"They wouldn't do this to cats and dogs," DuBourdieu tells me, waving in the direction of the dozens of beds crammed beside each other in Blythwood's basement. "We need housing. Right now, not later. This is not humane by any stretch of the imagination."
According to a recent report from OCAP, there are currently more than 95,000 spots on the waitlist for affordable housing in Toronto. An astounding number by itself, the average wait time before getting into a home is similarly shocking: five years for those who are homeless or struggling with mental illness, and ten years for those who aren't.
There are roughly 5,200 people who are homeless in Toronto, although that doesn't mean all of them are on the street. Many have found some sort of temporary emergency housing through the city's Streets to Homes program, while others may crash at friend's apartment or a family member's place. It's not living like most of us do, but they have a home.
Of the few hundred or so who roam the streets every night, however, most rely partly or entirely on private nonprofits like OOTC—a program that is run by a rotating collective of the city's churches. With that said, charity only goes so far: According to OCAP, around 81 percent of Toronto's homeless will be denied shelter at OOTC centers due to overcrowding, leaving most of them to spend their night in the streets.
"Justice would be the opening of more real shelters and a phasing out of the Out of the Cold program with real shelters. Real shelters would be properly staffed, accessible, with a harm-reduction approach, and be culturally sensitive," Cathy Crowe, a Ryerson University professor and outreach worker, told me when asked about the state of the shelter system.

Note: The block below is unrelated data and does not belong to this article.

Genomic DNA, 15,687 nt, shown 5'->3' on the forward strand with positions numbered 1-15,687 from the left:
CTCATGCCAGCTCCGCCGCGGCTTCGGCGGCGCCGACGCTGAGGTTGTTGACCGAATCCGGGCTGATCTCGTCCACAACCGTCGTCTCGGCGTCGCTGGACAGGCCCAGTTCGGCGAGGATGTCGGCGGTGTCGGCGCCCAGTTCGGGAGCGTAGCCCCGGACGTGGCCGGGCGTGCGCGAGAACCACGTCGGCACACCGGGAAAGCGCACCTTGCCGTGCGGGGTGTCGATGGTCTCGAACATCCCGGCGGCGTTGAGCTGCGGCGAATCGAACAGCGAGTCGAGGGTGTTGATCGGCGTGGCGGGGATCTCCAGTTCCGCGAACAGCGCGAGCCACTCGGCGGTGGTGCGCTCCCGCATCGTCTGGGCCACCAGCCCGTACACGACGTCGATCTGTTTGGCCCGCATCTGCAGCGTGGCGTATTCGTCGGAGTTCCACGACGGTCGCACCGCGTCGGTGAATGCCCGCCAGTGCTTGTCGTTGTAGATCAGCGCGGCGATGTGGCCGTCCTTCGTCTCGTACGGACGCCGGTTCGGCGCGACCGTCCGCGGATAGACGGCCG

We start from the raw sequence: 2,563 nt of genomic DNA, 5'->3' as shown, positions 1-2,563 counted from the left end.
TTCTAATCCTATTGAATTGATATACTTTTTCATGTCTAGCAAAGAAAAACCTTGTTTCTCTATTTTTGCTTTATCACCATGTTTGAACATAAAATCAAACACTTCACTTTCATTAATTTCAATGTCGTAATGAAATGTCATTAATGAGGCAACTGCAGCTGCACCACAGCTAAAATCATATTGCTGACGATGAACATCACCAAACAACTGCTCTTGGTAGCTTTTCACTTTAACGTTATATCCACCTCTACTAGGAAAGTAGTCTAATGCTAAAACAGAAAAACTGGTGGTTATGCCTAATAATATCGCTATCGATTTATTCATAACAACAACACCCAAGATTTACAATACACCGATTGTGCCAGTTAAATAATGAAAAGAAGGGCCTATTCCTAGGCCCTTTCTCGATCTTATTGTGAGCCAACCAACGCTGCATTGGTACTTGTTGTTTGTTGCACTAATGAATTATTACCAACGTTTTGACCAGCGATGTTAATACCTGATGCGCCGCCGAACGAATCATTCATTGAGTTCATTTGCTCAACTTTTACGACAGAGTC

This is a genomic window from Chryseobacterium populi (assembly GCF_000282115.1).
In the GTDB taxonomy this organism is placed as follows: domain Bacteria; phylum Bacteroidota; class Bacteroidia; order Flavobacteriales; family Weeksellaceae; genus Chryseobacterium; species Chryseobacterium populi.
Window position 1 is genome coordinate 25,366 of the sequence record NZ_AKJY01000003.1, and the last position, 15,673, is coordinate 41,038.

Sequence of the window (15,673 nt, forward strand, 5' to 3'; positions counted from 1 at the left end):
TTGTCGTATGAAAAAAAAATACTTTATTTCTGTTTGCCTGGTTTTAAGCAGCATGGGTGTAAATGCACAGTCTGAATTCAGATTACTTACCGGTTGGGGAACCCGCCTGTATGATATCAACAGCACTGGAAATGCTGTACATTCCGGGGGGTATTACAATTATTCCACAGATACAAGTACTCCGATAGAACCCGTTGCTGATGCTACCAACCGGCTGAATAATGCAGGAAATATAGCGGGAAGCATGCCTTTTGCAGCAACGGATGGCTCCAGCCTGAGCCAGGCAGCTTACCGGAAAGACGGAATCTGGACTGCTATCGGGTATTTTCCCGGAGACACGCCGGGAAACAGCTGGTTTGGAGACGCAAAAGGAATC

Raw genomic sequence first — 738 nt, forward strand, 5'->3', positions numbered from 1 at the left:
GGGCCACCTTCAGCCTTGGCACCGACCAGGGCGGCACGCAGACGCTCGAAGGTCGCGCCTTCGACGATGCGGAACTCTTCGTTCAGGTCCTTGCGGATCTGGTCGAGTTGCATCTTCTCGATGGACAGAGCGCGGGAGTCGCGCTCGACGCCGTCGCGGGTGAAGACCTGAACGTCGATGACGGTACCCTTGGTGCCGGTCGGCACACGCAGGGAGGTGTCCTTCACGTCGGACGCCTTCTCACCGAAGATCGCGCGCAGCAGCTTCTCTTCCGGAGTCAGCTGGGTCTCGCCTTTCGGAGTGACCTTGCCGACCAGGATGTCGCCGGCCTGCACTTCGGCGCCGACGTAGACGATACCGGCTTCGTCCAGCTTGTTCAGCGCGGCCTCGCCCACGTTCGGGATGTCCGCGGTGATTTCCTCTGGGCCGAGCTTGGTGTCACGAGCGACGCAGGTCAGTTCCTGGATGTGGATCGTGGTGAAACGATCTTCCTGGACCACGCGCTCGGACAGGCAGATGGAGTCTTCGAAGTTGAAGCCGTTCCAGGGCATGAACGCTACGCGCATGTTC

To Crowe—who's been a prolific figure in Toronto's at-risk community for two decades—homelessness in Toronto is at a crisis level. Crowe's thesis is clear: Current housing is in Toronto is unaffordable, and the Toronto Community Housing program is billions of dollars behind in repairs. The catalyst, in her mind, was the end of the National Affordable Housing Program (axed in 1993 by the Chretien government), but she has hope the Trudeau government will revive it in the face of a national housing crisis.
DuBourdieu has seen the change firsthand. As we left Blythwood, he told me about the cheap hostels and homeless-friendly hotels that populated downtown before gentrification hit the city in places like Parkdale, Kensington Market, and Queen Street East. Now, as an older man, DuBourdieu says that "he wouldn't dare" sleep in one of the city's hostels due to the amount of money they cost when compared to the amount of danger they pose.
"I can't defend myself like I used to be," he tells me, opening his palms to show the tough creases that have formed across them. "If I were younger, I'd take the risk of getting beat up or robbed. Why bother nowadays?"